One day, a physician asked about her menstrual cycle.
“He said he had noticed that I had depressive symptoms usually around the same date in the month. I was diagnosed as having premenstrual syndrome and that it was involved in my depression. I was treated, and a Filipina caregiver was hired to help me at home. Then I got pregnant again with our fourth daughter, and my father died suddenly. I had a cesarean section. It was hard. I was hospitalized again for depression. But things have much improved. Five years have passed. I am better.”
Hadas urged that doctors, nurses and social workers in the system be trained on PPD to become more aware of the problem.
She also bemoaned the fact that there are no inpatient psychiatric facilities where the mother and her baby can stay together under supervision.
“It makes it even worse if the baby is taken away and raised at home. This could shorten hospitalization and rehabilitation. There must be a pleasant place in the hospital where the family can get together.”
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“It was once thought that pregnancy protects against depression,” Nemetz said.
“But the opposite is true. Data show that pregnant women are more liable to suffer depression, with 7% during the first trimester, 12% in the second and 17% in the third.”
After giving birth, mothers can be screened for PPD using the Edinburg Postnatal Depression Scale, but “it is not enough just to look at the score. A good clinical person has to diagnose it,” Nemetz continued.
Along with a sad or depressed mood, symptoms of PPD include agitation or irritability; appetite changes; feelings of worthlessness or guilt; feeling withdrawn or unconnected; lack of pleasure or interest in most or all activities previously enjoyed; loss of concentration and energy; negative feelings toward the baby; significant anxiety; trouble sleeping; and thoughts of death or suicide.
A mother with PPD may also be unable to care for herself or her baby; be afraid to be alone with the infant; and either be extremely worried about the baby or have little interest in him or her.
“The natural decline in hormone levels after delivery does not cause depression. If not, every woman would develop it,” said Nemetz. “One has to have a tendency for it.”
Other non-hormonal factors in PPD are bodily changes, sleeplessness, worries about one’s ability to function as a mother, changes in work and social relationships and having less personal freedom and time for yourself.
Treating depression in pregnant women and afterwards in those who breastfeed is difficult, said the psychiatrist, because some drugs can cause harm to the fetus and to the baby. But some of the medications are safe. A combination of talk therapy and medication is most effective, he said.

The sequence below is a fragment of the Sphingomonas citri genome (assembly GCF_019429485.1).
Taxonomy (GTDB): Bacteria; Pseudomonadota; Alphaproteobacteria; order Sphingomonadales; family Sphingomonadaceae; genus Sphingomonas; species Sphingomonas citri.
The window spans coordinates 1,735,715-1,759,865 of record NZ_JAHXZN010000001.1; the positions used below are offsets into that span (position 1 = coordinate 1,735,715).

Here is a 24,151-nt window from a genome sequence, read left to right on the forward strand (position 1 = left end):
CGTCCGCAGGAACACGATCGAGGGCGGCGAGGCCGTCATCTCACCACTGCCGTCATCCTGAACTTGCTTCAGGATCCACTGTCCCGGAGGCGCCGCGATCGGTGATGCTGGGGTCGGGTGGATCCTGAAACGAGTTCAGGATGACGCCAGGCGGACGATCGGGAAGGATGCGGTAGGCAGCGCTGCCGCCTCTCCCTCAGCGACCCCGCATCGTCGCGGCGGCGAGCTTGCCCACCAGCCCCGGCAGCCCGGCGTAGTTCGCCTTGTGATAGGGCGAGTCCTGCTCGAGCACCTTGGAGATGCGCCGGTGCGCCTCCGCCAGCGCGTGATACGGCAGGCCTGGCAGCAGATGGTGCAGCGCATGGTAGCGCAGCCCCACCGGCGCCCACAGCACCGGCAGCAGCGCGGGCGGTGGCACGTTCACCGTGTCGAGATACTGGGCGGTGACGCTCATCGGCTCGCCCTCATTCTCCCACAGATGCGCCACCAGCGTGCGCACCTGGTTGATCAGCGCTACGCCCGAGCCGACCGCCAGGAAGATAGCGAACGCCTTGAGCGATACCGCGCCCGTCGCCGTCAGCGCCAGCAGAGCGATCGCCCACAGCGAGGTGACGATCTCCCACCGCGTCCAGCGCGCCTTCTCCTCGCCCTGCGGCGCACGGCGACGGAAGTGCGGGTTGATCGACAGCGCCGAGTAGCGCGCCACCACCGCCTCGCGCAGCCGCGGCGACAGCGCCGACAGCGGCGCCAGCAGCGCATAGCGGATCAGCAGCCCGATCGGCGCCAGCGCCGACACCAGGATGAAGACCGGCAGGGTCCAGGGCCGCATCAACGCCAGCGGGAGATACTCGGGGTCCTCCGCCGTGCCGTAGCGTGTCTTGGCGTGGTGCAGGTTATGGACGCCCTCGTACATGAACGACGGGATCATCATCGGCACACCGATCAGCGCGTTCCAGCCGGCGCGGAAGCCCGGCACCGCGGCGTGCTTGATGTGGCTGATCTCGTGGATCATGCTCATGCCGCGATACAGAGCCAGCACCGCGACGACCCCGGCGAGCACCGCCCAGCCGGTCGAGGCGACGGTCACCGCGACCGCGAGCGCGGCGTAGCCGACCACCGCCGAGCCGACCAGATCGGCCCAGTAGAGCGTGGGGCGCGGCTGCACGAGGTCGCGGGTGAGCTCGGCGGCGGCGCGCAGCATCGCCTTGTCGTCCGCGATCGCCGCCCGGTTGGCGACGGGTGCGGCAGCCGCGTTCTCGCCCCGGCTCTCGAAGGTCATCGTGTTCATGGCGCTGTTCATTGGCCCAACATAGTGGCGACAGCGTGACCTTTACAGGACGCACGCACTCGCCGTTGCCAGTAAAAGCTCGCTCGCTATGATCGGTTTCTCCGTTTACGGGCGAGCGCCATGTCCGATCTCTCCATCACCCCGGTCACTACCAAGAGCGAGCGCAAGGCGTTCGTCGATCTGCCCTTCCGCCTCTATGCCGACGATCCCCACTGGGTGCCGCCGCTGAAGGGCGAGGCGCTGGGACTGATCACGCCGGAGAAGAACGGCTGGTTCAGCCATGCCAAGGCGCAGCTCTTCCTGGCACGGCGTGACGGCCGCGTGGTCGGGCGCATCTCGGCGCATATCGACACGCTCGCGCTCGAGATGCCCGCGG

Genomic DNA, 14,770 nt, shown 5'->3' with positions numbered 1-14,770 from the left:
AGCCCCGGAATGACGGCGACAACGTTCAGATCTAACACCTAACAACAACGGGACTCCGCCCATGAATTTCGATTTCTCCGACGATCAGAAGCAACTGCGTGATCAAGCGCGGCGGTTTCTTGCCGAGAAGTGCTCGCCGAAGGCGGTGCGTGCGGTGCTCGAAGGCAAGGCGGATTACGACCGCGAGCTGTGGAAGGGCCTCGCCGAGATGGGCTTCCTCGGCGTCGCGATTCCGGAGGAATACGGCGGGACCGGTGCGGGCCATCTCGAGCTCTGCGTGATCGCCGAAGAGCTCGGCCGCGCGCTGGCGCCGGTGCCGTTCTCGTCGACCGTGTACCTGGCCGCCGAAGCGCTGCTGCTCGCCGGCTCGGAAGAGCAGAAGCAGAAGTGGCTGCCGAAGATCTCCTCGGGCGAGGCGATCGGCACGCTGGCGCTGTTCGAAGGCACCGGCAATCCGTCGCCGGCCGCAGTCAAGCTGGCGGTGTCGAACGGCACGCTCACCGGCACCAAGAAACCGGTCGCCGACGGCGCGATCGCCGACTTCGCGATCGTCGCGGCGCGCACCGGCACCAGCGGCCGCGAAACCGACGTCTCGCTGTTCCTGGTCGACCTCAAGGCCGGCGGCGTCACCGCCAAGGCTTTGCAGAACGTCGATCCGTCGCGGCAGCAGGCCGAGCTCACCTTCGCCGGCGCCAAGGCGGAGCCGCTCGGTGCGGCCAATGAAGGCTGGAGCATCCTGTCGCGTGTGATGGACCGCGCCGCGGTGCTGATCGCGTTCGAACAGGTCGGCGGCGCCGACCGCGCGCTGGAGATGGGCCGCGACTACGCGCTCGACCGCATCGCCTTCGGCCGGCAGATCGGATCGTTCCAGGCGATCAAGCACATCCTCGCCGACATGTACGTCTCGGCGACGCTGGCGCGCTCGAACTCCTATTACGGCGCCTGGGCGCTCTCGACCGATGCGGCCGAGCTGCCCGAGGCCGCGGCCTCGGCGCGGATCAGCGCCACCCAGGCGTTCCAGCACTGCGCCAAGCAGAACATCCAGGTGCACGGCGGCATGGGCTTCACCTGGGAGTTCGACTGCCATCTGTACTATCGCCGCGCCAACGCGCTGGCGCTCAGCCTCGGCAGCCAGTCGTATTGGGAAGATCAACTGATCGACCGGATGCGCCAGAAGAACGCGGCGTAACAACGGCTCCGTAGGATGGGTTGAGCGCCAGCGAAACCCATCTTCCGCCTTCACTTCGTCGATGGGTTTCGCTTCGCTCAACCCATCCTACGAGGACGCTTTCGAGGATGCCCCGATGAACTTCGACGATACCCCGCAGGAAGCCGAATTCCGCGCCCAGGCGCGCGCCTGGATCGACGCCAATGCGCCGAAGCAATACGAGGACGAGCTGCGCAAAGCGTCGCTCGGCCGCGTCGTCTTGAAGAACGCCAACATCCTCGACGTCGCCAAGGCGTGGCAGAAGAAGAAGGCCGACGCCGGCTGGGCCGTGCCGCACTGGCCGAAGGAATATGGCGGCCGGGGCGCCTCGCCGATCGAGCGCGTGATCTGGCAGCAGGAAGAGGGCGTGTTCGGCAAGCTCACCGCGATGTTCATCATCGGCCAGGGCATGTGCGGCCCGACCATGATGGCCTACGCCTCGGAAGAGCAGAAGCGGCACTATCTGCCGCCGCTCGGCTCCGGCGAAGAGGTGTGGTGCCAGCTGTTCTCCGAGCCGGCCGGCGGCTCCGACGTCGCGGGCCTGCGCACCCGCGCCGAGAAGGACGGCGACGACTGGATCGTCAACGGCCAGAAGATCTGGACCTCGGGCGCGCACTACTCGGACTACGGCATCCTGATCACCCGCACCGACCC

His institution studied Beduin women in the Negev and surprisingly found that of 104 who gave birth, 42% had PPD.
“There is a lot of unnecessary suffering. Intervention is needed,” he said.
Treatment includes talk therapy and medications. Having good social support from family members, friends and colleagues is also helpful and may reduce the severity of PPD, but it is unlikely to prevent it, experts say.
THE US government has invested $18 billion in recent years to help women at risk for PDD. Although early detection by the Israeli health authorities and intensive support for affected women have been slow in coming, the Health Ministry and others have become aware of the fact that this pays off.
Mira Honovich, the chief supervisor in public health, described a program operated through tipat halav centers. There are 160,000 deliveries per year in Israel. About 70% of pregnant women come to the centers for followup of their pregnancies rather than to health fund or private obstetricians/ gynecologists.
“The centers were set up to take care of newborns for health checks and vaccinations, but they expanded into mother-and- child stations and then to family health centers,” she said. “Once the baby is born, attendance at the centers is almost universal. Public health nurses today are experts in holistic care, including pregnancy, breastfeeding, vaccinations, home safety, vaccinations, family violence and physical and social problems. Not only the baby is examined, but the woman is, too.
If PDD is suspected and intervention is needed, the nurse refers her to the mental health authorities.”
A pilot program to diagnose PPD has been set up by the ministry, with voluntary organizations like Em Le’em Bakehila (Mother to Mother in the Community) promoting personal connections. Experienced mothers are matched up with families with PDD, supplementing them and making regular home visits to provide much-needed support. Social work experts have urged that this program – developed in Boston – be implemented all over the country.
Another sector besides the Beduin that has high rates of PDD or hides it is the haredi community. Dr. Rina Bina, who heads the health section at the voluntary organization Ezer Mizion and lectures at Bar-Ilan, said her research n 804 such women has shown 8% had PDD. “But they usually don’t go or treatment,” she said.
As childbearing is recognized as the wife’s most important role, those with psychological problems after delivery tend to be ashamed. As families are so large, the pressures are multiplied.
Stigma, concluded Dr. Gadi Lubin, head of the ministry’s mental health department, “is difficult to cope with. So this meeting is helpful to raise awareness. Our programs through tipat halav are vital. We recently did a course for 30 women who will give support to mothers. This network will help give support and reduce the number of women who suffer and don’t seek help.”